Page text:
LISBON, Portugal — A meeting of European Union foreign ministers on Tuesday produced no immediate new sanctions in response to the killing of 298 people on flight MH17, but the EU says it is moving toward tougher measures that could include restricting defense exports and limiting Russia's access to capital markets.
The EU is set to approve an expanded list of individuals, companies and entities to be hit with travel bans and asset freezes on Thursday.
At the same time, EU experts will present proposals for wider sanctions, "including on access to capital markets, defense, dual use goods, and sensitive technologies, including in the energy sector," said a statement from the 28 ministers after their meeting at EU headquarters in Brussels.
Polish foreign minister Radek Sikorski — among the leading voices calling for strong European action — said the decision "should make President Putin realize that this time we're for real, that this is serious."
However, the incremental nature of the European response is a disappointment to those who had hoped for quick action. Britain had appealed for an EU arms embargo while Lithuania asked for the Russian-backed groups who have seized parts of eastern Ukraine to be blacklisted as terrorist organizations.
Frans Timmermans, the foreign minister of the Netherlands — which lost 193 people in the apparent missile strike over Ukraine — declined to directly answer a journalist's question about whether he was satisfied with the EU decision.
"I'm happy with the fact that so many of my colleagues expressed solidarity and support for the victims and their loved ones," he said after the meeting. "I'm also happy that we did take a decision that is, I think, quite forceful and we reached this decision unanimously."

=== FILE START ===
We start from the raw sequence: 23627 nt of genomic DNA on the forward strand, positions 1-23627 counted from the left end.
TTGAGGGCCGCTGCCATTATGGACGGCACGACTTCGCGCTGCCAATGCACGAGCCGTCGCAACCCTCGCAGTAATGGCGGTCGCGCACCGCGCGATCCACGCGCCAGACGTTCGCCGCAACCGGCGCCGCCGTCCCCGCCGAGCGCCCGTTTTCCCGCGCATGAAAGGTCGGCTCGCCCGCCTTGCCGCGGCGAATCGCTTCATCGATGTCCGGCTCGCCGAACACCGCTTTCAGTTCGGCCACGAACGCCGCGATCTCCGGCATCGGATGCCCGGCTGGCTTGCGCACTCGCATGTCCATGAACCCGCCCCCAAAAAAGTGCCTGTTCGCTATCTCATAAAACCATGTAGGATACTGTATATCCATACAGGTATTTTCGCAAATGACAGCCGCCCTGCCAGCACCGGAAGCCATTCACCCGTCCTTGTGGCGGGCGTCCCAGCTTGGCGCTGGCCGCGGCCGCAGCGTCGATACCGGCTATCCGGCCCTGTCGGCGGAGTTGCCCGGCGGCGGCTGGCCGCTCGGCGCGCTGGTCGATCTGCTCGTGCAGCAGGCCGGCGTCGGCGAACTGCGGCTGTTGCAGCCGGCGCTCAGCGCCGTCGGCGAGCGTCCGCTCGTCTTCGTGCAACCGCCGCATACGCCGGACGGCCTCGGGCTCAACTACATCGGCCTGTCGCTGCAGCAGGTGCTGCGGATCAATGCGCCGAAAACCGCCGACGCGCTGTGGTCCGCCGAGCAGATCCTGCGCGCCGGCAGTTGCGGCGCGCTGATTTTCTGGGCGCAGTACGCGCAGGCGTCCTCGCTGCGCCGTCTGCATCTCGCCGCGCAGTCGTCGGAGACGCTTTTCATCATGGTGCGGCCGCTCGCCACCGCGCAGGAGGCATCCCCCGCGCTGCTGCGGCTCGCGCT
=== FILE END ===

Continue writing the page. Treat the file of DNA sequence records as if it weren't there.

Getting unanimity on more direct action proved impossible.
On the eve of the meeting, French President Francois Hollande made clear he would resist pressure from several EU nations to suspend the planned delivery to Russia of a high-tech warship — designed to carry surface-to-air missiles and attack helicopters — which is currently being constructed in a French shipyard.
"The deal was concluded in 2011, the ship is almost finished and it must be delivered in October," Hollande was quoted telling reporters in Paris. "The Russians have paid, we'd have to pay them back 1.1 billion [euros, or $1.5 billion]."
Hollande did, however, suggest the delivery of a second Mistral class assault vessel planned for 2016 would depend on "Russia's attitude."
Earlier on Monday, British Prime Minister David Cameron told parliament in London that it would be "unthinkable" for Britain to consider delivering a warship to Russia under similar circumstances.
French officials retorted that Cameron should focus more on cracking down on Russia's use of the City of London's financial markets, BP energy deals and London's role as a playground for Russian oligarchs.
Britain’s finance minister, George Osbourne, on Monday said London was now prepared to take an economic hit in order to increase pressure on Putin.
The range of areas the EU is looking at could include limiting Russian access to European capital markets, which could further harm the country's recession-hit economy.
Restricting so-called dual-use exports that might have military purposes and the sale of high-tech goods to Russia's key energy sector could also have a serious impact.
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And there may yet be an EU arms embargo, albeit one that excludes the French warships by covering only new military contracts.
Italian Foreign Minister Federica Mogherini — who has been criticized for taking too soft a line due to Italy's close energy ties with Russia — said the imposition of economic sanctions looked "inevitable" unless Putin displays a major turnaround.
To avoid sanctions, the EU wants the Kremlin to ensure that Russian-backed fighters in eastern Ukraine cooperate with the international investigation into the missile attack, end the flow of weapons and fighters over the border, and withdraw Russian forces massed close to Ukraine.
But there will be no be automatic adoption of economic sanctions. Some officials said a new summit of EU leaders would be needed for that.